Take the 2-minute tour ×
Stack Overflow is a question and answer site for professional and enthusiast programmers. It's 100% free, no registration required.

There are two databases in SQL Server 2005: One called "A" and another one called "A_2". "A" is a variable name to be entered by the user, the "_2" prefix for the second database is always known. (So databases could be "MyDB" and "MyDB_2", etc)

How to access the other database from within a stored procedure without knowing the actual name and without using the 'exec' statement?

share|improve this question

3 Answers 3

up vote 7 down vote accepted

You can try to use a new SQL Server 2005 feature, called synonyms.

You would need to CREATE SYNONYM, then compile and save the stored procedure using the synonym. This would leave you with the possibility to change the synonym "on the fly" later on. Obviously, it would still be necessary to run the CREATE SYNONYM code as dynamic SQL.

To run CREATE SYNONYM, the user must be granted the respective permission, or have ALTER SCHEMA permission. Be sure to read more about synonyms before you go that route, there are a few strings attached.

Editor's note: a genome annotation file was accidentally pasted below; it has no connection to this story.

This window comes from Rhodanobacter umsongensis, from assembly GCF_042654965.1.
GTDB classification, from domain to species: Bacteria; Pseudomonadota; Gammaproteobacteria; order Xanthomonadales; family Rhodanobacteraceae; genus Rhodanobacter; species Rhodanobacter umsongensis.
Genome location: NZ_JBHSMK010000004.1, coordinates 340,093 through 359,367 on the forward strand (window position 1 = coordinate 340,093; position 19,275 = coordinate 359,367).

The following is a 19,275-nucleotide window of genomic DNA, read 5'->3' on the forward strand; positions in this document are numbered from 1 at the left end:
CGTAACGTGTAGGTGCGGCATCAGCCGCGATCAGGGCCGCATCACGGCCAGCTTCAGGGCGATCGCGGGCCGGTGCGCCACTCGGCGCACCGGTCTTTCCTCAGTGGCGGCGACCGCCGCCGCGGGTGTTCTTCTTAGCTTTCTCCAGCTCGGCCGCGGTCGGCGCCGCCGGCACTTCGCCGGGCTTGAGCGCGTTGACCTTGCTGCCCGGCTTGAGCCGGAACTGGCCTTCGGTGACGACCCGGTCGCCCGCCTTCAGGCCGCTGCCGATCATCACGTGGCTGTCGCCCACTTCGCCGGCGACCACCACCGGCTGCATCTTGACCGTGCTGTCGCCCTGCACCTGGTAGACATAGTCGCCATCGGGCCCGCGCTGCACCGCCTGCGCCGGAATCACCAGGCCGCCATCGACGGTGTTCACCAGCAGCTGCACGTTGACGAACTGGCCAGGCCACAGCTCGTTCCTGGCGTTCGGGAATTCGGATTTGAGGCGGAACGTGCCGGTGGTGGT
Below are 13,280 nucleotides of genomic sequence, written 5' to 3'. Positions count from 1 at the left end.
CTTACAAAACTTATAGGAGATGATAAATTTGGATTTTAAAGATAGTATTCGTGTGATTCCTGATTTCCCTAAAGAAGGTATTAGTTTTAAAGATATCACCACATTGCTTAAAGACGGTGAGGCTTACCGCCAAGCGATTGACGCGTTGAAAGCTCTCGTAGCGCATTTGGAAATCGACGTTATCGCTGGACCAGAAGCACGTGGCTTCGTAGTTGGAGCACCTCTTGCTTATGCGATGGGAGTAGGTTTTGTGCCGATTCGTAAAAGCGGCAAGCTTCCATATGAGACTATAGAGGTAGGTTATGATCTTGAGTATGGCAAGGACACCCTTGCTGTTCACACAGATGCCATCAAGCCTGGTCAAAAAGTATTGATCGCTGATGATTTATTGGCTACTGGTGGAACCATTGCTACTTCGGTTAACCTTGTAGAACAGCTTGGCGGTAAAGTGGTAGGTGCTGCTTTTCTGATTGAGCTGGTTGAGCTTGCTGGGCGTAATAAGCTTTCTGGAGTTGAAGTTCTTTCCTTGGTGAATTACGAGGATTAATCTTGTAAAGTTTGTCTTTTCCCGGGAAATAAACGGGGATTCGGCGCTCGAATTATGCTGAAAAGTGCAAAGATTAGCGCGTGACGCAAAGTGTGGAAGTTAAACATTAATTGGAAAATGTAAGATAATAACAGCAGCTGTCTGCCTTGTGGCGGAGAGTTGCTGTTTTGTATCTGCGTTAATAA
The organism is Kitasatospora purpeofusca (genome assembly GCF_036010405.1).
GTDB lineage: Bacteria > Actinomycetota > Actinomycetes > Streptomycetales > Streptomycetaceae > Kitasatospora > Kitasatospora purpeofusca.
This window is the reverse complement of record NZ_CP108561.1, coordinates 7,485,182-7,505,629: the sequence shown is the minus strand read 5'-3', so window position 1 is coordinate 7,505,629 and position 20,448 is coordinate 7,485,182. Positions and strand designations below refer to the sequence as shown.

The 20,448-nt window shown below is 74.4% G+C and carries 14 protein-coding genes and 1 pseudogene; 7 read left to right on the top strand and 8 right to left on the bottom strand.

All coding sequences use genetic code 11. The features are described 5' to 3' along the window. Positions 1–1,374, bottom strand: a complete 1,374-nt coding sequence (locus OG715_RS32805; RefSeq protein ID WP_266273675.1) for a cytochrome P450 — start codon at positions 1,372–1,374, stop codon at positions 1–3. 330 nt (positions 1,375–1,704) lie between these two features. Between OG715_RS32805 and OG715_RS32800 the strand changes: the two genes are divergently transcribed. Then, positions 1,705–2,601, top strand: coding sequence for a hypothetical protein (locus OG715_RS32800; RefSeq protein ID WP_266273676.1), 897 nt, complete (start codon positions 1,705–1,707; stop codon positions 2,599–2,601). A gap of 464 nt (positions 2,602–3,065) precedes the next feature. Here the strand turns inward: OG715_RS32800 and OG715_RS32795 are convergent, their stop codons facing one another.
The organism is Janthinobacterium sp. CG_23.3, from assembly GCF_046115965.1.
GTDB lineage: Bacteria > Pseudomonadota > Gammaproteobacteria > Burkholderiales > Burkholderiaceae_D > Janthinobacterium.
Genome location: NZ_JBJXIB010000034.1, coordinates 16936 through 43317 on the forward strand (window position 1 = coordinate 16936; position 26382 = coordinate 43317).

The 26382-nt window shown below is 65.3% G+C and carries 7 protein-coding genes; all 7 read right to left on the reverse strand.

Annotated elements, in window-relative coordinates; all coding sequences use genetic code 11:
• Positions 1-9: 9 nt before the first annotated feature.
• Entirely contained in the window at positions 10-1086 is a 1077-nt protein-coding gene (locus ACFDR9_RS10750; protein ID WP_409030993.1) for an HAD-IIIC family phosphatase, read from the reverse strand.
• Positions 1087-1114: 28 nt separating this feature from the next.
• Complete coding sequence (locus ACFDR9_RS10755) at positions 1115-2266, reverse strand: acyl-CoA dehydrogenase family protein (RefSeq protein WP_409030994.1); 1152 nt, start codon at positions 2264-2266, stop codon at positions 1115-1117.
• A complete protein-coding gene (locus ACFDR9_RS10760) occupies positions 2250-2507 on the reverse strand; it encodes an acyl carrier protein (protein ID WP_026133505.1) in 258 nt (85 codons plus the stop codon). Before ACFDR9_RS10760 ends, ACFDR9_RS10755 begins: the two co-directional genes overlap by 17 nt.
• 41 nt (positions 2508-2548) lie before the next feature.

share|improve this answer
Thank you very much for this hint. I have yet to test this, but it sounds very interesting! –  Marc Nov 4 '08 at 13:49
So I've tested this and it perfectly solves our problem. We'll define synonyms for each table in the other database which will be defined once during installation. This way we should be safe as end-users won't have too much permissions. –  Marc Nov 10 '08 at 9:01

I don't think that it is possible.

The name is a variable and you cannot use variables as database names.

So the only way is to put the whole command to a string and exec it, which you would like to avoid.

What is the purpose of the whole thing? What happens if you name your databases on your logic, but somewhere store the link between your logic and the name entered by the user?

share|improve this answer
Yes that would be the fallback solution: Writing a piece of software which would replace the database names with their final values in the database scripts prior to installation. I thought that maybe somebody knows another solution than using DBNAME() and EXEC... –  Marc Nov 4 '08 at 10:37
Unfortunately you cannot use variable as database name or field name without using exec. It's easy to do a search and replace in the database script, so I would go that way. –  Biri Nov 4 '08 at 10:42

What I have done is create a view for each table I wanted to access (presumably the schemas are the same), and then my subsequent code just referenced the view(s). For example

if object_id('view_Table1') is not null
    drop view view_Table1

dim @cmd nvarchar(max)

set @cmd = 'create view view_Table1 as select * from ' + @DbName + '.dbo.Table1'

exec sp_executesql @cmd

select WhateverColumn from view_Table1
share|improve this answer

Your Answer


By posting your answer, you agree to the privacy policy and terms of service.

Not the answer you're looking for? Browse other questions tagged or ask your own question.